With the Boer war, possibly the Oscar Wilde case, and probably with the advent of King Edward, whose hostility to all intellectual things and all superiorities is known and admitted, England has slipped back, perhaps for fifty years or so. The state of Art is, what it is; I will not say it could not be worse, because the powers for evil are limitless. You can always kill; to create is a separate and more complex act. A fool with a hatchet can destroy a masterpiece, and a generation may live and strive and not produce one.

After the World War, modernism appeared from the ruins, luckily.

Edward VII (National Portrait Gallery)

Wednesday, April 20, 2016

247. "You Are Looking Very Beautiful To-Day"

On 17 November 1886, Judy's Annual for 1887, edited by Charles Henry Ross (1835-1897), was published 'at the Office of "Judy", 99 Shoe Lane, Fleet Street, E.C.' (See about a number of Judy publications, the Yesterday's Papers blog, January 2010).

Judy's Annual for 1887 (1886)
Several articles and stories were illustrated by the authors themselves. The editor, Ross, was among them. His magazine was a cheap alternative for Punch. Other contributions were illustrated by cartoon artists such as W.G. Baxter, who died at 32 in 1888, or illustrators such as Maurice Greiffenhagen (mentioned in the Contents as Grieffenhagen) (1862-1931).

The issue contains one drawing by Charles Shannon. His name is only mentioned in the table of Contents (page [15]).

Table of Contents in Judy's Annual for 1887 (1886)
Shannon illustrated a story by Philip Richards, 'A Phantom Fan'. The story is rather silly, and not worth re-telling in detail. Suffice to say, that a 'gallant man', named Bertie Brown, is officially engaged to Lily Grant, but can't stand his friend's stories about his love-sickness, and when he visits another young lady, Gladys Dawlish, he presents her with a fan. She handles it so expertly that Bertie finds himself enamoured with her.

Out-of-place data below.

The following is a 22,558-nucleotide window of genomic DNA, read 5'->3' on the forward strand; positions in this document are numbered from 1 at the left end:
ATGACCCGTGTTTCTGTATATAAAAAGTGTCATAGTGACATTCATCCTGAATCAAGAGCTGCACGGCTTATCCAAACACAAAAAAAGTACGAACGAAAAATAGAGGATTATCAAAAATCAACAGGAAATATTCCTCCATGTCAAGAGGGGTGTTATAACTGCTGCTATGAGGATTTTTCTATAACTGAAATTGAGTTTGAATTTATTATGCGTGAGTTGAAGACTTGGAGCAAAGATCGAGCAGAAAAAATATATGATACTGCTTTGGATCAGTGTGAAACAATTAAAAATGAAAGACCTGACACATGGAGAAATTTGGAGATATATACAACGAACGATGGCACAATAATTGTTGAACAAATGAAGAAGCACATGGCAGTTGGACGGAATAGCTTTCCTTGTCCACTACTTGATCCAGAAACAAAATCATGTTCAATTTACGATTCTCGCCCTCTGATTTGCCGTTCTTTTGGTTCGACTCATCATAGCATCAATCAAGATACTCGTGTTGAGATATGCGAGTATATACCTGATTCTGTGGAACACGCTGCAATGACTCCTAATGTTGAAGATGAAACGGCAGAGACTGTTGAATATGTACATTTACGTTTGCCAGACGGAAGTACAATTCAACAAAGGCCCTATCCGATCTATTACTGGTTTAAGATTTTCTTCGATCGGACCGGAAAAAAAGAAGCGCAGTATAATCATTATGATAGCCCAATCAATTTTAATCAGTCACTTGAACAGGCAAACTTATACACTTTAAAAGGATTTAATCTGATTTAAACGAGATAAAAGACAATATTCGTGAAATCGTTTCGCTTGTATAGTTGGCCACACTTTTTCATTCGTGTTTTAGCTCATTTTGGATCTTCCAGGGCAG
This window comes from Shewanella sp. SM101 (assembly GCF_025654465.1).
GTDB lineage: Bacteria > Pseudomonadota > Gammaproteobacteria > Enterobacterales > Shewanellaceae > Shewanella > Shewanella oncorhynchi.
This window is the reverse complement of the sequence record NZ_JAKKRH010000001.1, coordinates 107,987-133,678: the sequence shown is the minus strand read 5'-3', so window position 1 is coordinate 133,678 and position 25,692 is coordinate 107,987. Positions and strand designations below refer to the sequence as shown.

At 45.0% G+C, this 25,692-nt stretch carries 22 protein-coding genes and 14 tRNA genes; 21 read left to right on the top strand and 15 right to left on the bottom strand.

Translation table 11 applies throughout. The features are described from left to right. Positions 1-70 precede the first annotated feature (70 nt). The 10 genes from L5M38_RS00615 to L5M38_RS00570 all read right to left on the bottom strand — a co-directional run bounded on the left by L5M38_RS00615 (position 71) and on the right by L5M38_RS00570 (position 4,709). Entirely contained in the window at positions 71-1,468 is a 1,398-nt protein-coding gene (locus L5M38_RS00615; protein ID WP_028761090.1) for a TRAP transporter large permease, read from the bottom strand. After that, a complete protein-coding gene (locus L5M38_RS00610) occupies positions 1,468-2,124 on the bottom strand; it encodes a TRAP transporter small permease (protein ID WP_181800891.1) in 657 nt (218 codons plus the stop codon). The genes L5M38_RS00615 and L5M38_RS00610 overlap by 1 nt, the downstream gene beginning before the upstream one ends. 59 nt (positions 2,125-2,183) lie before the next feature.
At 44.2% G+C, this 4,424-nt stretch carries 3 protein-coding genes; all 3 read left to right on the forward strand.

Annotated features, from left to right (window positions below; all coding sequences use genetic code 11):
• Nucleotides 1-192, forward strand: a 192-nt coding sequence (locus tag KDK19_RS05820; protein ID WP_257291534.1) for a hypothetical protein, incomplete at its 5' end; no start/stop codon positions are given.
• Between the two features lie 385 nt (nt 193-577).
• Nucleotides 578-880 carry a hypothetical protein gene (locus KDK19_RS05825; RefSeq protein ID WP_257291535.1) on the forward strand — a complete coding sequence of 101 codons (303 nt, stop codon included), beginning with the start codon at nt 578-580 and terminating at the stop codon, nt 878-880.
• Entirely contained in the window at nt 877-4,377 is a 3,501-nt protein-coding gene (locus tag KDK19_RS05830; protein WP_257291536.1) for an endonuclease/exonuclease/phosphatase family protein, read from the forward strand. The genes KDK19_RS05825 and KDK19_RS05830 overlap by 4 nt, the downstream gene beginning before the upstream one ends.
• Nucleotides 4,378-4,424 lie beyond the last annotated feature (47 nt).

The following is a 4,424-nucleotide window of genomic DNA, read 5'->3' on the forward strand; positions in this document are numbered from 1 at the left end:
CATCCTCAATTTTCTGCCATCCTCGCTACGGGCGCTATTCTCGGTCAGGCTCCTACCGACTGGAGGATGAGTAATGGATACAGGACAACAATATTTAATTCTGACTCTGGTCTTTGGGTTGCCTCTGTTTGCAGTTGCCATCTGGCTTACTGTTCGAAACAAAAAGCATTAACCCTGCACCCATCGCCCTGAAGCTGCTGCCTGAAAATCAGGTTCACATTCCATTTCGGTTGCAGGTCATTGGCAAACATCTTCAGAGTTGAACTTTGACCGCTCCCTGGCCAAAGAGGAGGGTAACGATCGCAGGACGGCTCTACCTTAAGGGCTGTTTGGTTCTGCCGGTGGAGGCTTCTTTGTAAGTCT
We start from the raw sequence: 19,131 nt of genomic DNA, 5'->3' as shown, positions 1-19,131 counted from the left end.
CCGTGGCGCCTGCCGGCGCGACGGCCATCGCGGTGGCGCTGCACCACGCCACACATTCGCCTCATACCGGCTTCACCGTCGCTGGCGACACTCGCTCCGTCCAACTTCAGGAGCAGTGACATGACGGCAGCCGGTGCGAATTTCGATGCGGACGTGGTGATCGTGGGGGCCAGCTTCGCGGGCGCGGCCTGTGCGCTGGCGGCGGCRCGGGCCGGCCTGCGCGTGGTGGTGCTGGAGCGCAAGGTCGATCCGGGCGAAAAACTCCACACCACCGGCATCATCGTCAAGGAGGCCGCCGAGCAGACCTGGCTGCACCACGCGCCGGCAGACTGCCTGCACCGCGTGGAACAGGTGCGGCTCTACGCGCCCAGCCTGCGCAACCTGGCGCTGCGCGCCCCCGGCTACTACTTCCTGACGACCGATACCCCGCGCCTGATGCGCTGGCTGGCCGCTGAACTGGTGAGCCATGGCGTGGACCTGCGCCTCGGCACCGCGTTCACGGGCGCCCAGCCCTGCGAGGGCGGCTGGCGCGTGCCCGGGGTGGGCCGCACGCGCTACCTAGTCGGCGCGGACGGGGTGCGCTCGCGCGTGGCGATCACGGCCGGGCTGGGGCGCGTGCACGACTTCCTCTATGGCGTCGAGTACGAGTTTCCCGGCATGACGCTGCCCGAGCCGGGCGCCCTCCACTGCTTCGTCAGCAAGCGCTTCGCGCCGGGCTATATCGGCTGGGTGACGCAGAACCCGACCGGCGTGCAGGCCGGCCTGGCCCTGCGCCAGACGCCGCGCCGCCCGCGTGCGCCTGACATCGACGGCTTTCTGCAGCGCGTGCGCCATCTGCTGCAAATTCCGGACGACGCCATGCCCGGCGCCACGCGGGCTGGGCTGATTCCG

He said - 'and meant it': "You are looking very beautiful to-day."

This is the moment that Shannon has illustrated.

C.H. Shannon, illustration in Judy's Annual for 1887 (1886, page [42])
'Up went the mystic fan again, and, in a moment, both heads were behind it.'

Then Bertie Brown marries a third young woman, 'Hilda K.', his barrister friend Wigster pays off the two ladies whose engagements were broken off by Bertie, and Wigster ends up marrying one of them.

The magazine was cheaply produced, as we can see on the page that bears the illustration: some words are incomplete ('ortnight' for 'fortnight'), some lines are warped, and raised space occurs in three places on page 42 alone.

Page 42 in Judy's Annual for 1887 (1886)

Shannon's illustration does not show his later subtle rendering of the female figure, it is a hasty and sketchy drawing, produced to earn a penny. At the time, Ricketts and Shannon did a lot of hackwork, most of them drawings for magazines, but also for some books. Shannon was born on 26 April 1863; when he delivered this drawing he was 23.